# Foundations of Inference

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## Abstract

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**PACS**02.50.Cw

**MSC**06A05

## 1. Introduction

## 2. Setting the Scene

**state**out of a finite set of mutually exclusive states (as in Figure 1, left). Since we and our tools are finite, a finite set of states, albeit possibly very large in number, suffices for all practical modeling.

**atoms**. Atoms are combined through logical

`OR`to form compound statements comprising the

**elements**of a

**Boolean lattice**(Figure 1, right), which is isomorphic to a Boolean lattice of sets (Figure 1, center). Although carrying different interpretations, the mathematical structures are identical. Set inclusion “⊂” is equivalent to logical implication “⇒”, which we abstract to lattice order “<”. It is a matter of choice whether to include the null set ∅, equivalent to the logical absurdity ⊥. The set-based view is ontological in character and associated with Kolmogorov, while the logic-based view is epistemological in character and associated with Cox.

**Figure 1.**The Boolean lattice of potential states (

**center**) is constructed by taking the ${2}^{N}$ powerset of an antichain of N mutually exclusive atoms (in this case ${a}_{1},{a}_{2},{a}_{3}$,

**left**). This lattice is isomorphic to the Boolean lattice of logical statements ordered by logical implication (

**right**).

**valuation**, to elements $\mathtt{x}$. (

`Typewriter`font denotes lattice elements $\mathtt{x}$, whereas their associated valuations (real numbers) x are shown in italic.) We require valuations to be faithful to the lattice, in the sense that

**measure theory**, and the generalization of combination (of disjoint elements) to the lattice join (of arbitrary elements) is straightforward. The wide applicability of these underlying symmetries explains the wide utility of measure theory, which might otherwise be mysterious.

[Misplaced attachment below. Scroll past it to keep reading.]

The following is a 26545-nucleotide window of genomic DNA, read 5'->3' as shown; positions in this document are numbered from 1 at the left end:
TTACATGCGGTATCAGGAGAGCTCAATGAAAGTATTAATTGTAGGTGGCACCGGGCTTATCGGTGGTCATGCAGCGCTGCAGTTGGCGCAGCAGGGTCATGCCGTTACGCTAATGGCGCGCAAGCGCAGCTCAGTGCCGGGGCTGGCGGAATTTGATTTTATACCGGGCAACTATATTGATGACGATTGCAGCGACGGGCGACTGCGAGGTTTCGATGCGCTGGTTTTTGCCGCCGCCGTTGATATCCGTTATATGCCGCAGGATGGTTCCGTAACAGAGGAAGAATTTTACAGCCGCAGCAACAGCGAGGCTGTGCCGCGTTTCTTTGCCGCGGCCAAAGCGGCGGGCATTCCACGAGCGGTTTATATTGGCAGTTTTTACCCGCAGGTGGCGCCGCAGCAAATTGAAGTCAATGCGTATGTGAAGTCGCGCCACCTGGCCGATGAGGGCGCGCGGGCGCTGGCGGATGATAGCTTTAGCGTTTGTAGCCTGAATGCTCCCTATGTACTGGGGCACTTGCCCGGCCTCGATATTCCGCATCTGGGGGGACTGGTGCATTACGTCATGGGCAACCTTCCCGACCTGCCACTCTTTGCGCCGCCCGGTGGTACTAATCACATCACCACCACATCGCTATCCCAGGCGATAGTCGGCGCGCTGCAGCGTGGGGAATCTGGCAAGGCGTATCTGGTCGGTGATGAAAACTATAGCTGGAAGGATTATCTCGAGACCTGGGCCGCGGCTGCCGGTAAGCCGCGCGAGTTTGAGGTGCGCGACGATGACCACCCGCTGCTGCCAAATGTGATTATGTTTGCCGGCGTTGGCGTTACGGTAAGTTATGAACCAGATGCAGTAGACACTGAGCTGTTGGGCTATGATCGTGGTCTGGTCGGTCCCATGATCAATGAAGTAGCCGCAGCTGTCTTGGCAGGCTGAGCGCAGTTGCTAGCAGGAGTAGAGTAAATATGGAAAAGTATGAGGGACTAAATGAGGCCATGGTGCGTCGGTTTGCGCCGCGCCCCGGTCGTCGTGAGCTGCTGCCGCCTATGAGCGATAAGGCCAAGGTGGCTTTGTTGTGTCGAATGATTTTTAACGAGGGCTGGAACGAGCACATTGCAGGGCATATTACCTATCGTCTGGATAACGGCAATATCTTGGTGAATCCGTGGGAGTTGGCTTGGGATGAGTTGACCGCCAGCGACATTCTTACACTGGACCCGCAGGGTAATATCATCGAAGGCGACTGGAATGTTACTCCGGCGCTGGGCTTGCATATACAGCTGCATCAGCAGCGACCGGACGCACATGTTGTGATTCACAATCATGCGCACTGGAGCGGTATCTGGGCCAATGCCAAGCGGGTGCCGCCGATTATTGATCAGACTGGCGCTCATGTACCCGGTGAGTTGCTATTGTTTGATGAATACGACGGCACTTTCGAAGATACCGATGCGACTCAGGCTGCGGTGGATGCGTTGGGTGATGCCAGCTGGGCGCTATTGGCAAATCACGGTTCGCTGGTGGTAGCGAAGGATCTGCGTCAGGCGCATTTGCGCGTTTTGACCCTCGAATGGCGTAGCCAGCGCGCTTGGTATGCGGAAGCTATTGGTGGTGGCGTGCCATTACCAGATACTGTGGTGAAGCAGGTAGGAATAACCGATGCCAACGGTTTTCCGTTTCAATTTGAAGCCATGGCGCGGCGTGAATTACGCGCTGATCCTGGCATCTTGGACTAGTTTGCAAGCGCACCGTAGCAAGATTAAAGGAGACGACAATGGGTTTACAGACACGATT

Operation | Symbol | Quantification | (Eventual form) |
---|---|---|---|

ordering | < | < | |

combination | ⊔ | ⊕ | (addition) |

direct product | × | ⊗ | (multiplication) |

chaining | , | ⊙ | (multiplication) |

**direct-product**operator ⊗ quantifies the composition of values:

**divergence**of measure $\mathbf{p}$ from measure $\mathbf{q}$.

**probability**, to predicate–context

**intervals**$[\mathtt{x},\mathtt{t}]$. Such intervals can be

**chained**(concatenated) so that $[\mathtt{x},\mathtt{z}]=\left[\right[\mathtt{x},\mathtt{y}],[\mathtt{y},\mathtt{z}\left]\right]$, with ⊙ representing the chaining of values.

**product rule**of probability calculus. When applied to probabilities, the divergence formula reduces to the

**information**, also known as the Kullback–Leibler formula, with

**entropy**being a variant.

#### 2.1. The Order-Theoretic Perspective

**antichain**, illustrated in Figure 1(left) as three states ${a}_{1}$, ${a}_{2}$, and ${a}_{3}$ situated side-by-side. Our state of knowledge about the world (more precisely, of our model of it—we make no ontological claim) is often incomplete so that we can at best say that the world is in one of a set of potential

**states**, which is a subset of the set of all possible states. In the case of total ignorance, the set of potential states includes all possible states. In contrast, perfect knowledge about our model is represented by singleton sets consisting of a single state. We refer to the singleton sets as

**atoms**, and note that they are exclusive in the sense that no two can be true.

**Boolean lattice**(Figure 1, center), with the bottom element optional. By conceiving of a

**statement**about our model of the world in terms of a set of potential states, we have an order-isomorphism from the Boolean lattice of potential states ordered by set inclusion to the Boolean lattice of statements ordered by logical implication (Figure 1, right). This isomorphism maps each set of potential states to a statement, while mapping the algebraic operations of set union ∪ and set intersection ∩ to the logical